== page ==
- The Washington Times - Wednesday, August 3, 2011

At first glance, there don’t seem to be many similarities between the Department of Defense and the Department of Education. But looking closer at scandals in each of the two agencies, there seem to be quite a few similarities. The Department of Defense was stung with the procurement scandal of the century with the Air Force tanker deal. At the Department of Education, there is an ongoing scandal involving newly proposed regulations for career colleges.

The Air Force refueling-tanker story began when a provision was added to the fiscal 2002 Defense Appropriations Act directing the Air Force to lease 100 Boeing 767s that would be converted to fuel tankers. Former Sen. Phil Gramm, Texas Republican, called it the worst pork-barrel handout he had seen in his Senate career. This no-bid lease eventually ballooned into a major scandal. Fueled by taxpayer outrage and grass-roots activism, the Air Force’s chief negotiator on the tanker contract and Boeing’s No. 2 corporate officer, Darleen A. Druyun, went to jail, and Boeing was fined more than $600 million. In the aftermath, the Air Force undertook a new, competitive bidding process, and two companies, Boeing and Northrop Grumman, submitted proposals. Even though Boeing eventually won a third bid, the scandal put the Pentagon and taxpayers on notice.

The backroom dealing and financial manipulation by short-sellers with respect to new “gainful employment” regulations at the Department of Education could have similar repercussions. In short, the proposed gainful-employment regulations put career colleges at a disadvantage by requiring for-profit schools to prove their graduates are either paying back loans or are capable of doing so. If not, the schools will lose access to federal student aid. The hook is that it is only the for-profit schools that are required to do so.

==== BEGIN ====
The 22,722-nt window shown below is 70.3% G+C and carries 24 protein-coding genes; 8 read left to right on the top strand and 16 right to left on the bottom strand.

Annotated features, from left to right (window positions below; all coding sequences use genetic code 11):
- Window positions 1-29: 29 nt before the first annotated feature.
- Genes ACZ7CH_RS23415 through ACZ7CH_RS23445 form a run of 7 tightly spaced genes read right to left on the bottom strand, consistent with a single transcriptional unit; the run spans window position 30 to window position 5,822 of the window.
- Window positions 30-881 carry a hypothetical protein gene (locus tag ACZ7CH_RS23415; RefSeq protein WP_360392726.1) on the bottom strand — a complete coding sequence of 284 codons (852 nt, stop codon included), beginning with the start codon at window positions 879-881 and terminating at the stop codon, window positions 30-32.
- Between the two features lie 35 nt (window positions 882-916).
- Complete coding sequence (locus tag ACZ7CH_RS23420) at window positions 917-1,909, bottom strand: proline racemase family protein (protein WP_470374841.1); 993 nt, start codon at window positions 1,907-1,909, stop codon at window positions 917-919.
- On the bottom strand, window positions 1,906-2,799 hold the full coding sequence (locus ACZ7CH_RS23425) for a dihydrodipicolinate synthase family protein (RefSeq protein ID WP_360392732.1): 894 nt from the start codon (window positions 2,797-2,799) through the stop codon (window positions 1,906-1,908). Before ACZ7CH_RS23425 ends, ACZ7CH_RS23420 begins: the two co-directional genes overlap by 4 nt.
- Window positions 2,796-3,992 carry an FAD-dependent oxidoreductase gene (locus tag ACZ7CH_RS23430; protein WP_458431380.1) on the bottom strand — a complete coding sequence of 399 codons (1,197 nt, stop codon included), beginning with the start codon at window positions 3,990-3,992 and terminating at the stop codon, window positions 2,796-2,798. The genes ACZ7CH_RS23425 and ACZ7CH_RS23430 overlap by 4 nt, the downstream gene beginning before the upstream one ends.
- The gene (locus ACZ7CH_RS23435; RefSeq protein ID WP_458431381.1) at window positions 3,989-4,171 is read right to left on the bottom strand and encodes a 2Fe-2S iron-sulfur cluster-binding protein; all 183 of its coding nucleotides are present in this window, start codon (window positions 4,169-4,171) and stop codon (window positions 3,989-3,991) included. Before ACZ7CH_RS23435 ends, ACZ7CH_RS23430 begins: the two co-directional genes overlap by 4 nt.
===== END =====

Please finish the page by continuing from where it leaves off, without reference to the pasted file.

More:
The Department of Education was supposed to release the regulations in September 2010, but that was delayed because of an overwhelming number of petitions opposed to the regulation. There also were some questions about the objectivity of a Government Accountability Office (GAO) report released on Aug. 4, 2010, that was highly critical of for-profit colleges. The report criticized recruiting practices of for-profit colleges and universities based on the evidence of 28 key investigative “scenarios.” After congressional pressure, the GAO released revisions to its August report in November 2010. The revisions released in November made factual changes to 16 of the 28 scenarios.

Now it appears that much more has been going on behind the scenes. In March, the National Legal and Policy Center sent a letter that “asked the Securities and Exchange Commission (SEC) to investigate the activities of short-sellers, including Steven Eisman, who profited from the collapse of share prices of companies that are in the for-profit education field.” The letter, in part, read, “A major feature of the short-seller effort has been to promote Department of Education policies that would result in draconian new standards for education loans applicable to students at for-profit schools. This intended slashing of funds would have the effect sought by the short-sellers: a collapse in the share prices of the listed for-profit trade school companies resulting in a direct monetary benefit to the shorts. It is also beyond debate that the tactics of the short-sellers and their allies appear to have worked insofar as share prices of affected companies have lost billions of dollars.

It appears that somebody was listening. According to theDailyCaller on April 29, “The Education Department’s inspector general is investigating Wall Street short-sellers’ role in strict new regulations of the for-profit college sector, sources confirm. … The investigation could reveal the extent to which the investors, who are hoping to collect when the for-profit firms’ stock goes down, influenced the process or received advance knowledge about regulatory actions by the department.”

This regulatory fiasco is a long way from over, but the lesson of the tanker deal should be clear to taxpayers and watchdogs: Never give up because victory may be right around the corner. These two scandals also should serve as warning to those who want to manipulate the system: We are watching.

David E. Williams is president of the Taxpayers Protection Alliance.